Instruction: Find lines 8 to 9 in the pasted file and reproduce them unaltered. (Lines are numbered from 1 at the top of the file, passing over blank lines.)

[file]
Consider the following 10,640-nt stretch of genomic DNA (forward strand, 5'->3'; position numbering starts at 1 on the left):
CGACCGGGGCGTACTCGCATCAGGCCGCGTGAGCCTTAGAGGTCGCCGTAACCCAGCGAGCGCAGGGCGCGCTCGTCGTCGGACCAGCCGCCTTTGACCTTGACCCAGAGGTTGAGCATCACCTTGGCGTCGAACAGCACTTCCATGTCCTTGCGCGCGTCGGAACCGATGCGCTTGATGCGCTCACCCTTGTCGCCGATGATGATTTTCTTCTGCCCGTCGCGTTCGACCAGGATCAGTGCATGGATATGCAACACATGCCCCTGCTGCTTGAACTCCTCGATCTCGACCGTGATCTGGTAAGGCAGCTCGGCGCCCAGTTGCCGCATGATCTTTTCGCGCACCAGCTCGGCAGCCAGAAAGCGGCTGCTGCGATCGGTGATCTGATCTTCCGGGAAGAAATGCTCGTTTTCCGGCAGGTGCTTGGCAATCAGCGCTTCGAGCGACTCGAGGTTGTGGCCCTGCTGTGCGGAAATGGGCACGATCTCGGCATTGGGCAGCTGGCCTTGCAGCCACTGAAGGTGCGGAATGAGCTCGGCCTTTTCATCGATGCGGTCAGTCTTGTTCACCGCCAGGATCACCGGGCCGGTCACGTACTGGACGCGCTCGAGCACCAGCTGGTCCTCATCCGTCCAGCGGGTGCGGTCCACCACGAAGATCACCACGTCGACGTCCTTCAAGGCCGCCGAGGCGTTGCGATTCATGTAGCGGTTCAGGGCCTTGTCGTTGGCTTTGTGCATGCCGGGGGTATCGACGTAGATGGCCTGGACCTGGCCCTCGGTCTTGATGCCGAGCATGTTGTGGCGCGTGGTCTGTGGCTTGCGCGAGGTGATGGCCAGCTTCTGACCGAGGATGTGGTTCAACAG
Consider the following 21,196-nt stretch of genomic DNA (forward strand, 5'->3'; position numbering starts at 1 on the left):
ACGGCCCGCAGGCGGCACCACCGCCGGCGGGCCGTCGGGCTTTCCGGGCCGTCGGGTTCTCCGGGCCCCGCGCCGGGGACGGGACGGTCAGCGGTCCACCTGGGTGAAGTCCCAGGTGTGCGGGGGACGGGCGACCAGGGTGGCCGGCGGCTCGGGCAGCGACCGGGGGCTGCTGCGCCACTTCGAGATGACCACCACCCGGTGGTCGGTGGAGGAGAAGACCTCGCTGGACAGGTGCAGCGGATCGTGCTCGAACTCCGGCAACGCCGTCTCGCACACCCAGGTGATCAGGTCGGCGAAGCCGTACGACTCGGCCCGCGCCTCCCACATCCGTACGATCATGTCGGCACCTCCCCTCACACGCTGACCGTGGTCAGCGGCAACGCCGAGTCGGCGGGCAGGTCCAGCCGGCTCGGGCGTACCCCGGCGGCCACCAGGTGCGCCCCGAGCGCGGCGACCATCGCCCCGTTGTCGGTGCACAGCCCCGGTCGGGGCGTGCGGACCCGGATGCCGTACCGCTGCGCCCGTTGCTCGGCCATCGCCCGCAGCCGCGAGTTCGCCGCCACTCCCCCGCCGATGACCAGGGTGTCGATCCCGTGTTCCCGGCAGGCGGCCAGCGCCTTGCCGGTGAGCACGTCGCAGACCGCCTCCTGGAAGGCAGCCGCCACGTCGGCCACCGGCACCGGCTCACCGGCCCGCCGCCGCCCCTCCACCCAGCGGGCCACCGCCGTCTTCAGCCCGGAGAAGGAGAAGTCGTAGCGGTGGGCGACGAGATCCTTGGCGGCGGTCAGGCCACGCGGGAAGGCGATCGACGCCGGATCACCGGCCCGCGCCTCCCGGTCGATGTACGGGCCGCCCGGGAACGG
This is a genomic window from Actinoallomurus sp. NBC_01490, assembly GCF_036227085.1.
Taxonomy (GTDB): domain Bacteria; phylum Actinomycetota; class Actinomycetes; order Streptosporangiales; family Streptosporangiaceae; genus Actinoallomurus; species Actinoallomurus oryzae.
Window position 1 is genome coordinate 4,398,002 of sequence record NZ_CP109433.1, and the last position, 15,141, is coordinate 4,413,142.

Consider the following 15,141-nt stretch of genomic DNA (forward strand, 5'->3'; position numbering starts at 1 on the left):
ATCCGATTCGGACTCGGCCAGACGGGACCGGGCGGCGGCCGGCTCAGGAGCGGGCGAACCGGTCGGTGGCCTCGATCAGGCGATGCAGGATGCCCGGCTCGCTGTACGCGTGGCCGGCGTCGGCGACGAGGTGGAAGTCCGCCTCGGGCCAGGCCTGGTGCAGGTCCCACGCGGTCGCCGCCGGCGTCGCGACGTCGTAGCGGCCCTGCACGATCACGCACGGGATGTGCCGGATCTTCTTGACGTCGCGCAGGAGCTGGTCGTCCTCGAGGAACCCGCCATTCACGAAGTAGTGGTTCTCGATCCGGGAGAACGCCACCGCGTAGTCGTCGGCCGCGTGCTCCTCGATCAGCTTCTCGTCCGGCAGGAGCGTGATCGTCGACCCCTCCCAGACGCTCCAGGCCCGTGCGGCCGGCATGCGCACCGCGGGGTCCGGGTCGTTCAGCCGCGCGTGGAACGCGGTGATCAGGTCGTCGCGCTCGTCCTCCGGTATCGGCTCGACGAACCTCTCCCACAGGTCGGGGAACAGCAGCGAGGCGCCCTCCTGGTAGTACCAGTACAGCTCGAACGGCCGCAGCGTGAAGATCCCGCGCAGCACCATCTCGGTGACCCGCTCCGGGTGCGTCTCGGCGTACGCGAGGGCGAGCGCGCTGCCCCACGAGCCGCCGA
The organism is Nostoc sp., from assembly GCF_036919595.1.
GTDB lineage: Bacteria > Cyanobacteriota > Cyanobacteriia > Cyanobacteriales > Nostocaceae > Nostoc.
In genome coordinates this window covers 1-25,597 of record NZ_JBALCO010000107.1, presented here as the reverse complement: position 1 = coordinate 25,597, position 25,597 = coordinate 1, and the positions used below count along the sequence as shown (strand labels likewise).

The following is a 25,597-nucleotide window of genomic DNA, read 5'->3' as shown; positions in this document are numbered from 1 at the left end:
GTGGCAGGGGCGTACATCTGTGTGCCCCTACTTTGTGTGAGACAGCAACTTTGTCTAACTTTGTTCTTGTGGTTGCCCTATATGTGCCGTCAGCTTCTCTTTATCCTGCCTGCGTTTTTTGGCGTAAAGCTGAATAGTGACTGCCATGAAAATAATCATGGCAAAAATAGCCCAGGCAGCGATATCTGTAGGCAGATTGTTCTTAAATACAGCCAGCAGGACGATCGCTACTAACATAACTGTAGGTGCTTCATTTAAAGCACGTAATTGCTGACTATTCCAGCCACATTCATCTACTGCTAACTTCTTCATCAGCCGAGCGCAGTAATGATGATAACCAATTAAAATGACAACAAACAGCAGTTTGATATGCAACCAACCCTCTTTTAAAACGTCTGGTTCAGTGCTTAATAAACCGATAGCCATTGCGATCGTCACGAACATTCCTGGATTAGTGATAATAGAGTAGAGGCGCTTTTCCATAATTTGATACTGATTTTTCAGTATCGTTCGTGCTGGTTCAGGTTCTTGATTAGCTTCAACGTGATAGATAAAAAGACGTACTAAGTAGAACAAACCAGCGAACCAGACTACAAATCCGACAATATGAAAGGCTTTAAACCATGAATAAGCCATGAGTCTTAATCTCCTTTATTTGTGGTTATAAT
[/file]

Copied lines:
Consider the following 15,141-nt stretch of genomic DNA (forward strand, 5'->3'; position numbering starts at 1 on the left):
ATCCGATTCGGACTCGGCCAGACGGGACCGGGCGGCGGCCGGCTCAGGAGCGGGCGAACCGGTCGGTGGCCTCGATCAGGCGATGCAGGATGCCCGGCTCGCTGTACGCGTGGCCGGCGTCGGCGACGAGGTGGAAGTCCGCCTCGGGCCAGGCCTGGTGCAGGTCCCACGCGGTCGCCGCCGGCGTCGCGACGTCGTAGCGGCCCTGCACGATCACGCACGGGATGTGCCGGATCTTCTTGACGTCGCGCAGGAGCTGGTCGTCCTCGAGGAACCCGCCATTCACGAAGTAGTGGTTCTCGATCCGGGAGAACGCCACCGCGTAGTCGTCGGCCGCGTGCTCCTCGATCAGCTTCTCGTCCGGCAGGAGCGTGATCGTCGACCCCTCCCAGACGCTCCAGGCCCGTGCGGCCGGCATGCGCACCGCGGGGTCCGGGTCGTTCAGCCGCGCGTGGAACGCGGTGATCAGGTCGTCGCGCTCGTCCTCCGGTATCGGCTCGACGAACCTCTCCCACAGGTCGGGGAACAGCAGCGAGGCGCCCTCCTGGTAGTACCAGTACAGCTCGAACGGCCGCAGCGTGAAGATCCCGCGCAGCACCATCTCGGTGACCCGCTCCGGGTGCGTCTCGGCGTACGCGAGGGCGAGCGCGCTGCCCCACGAGCCGCCGA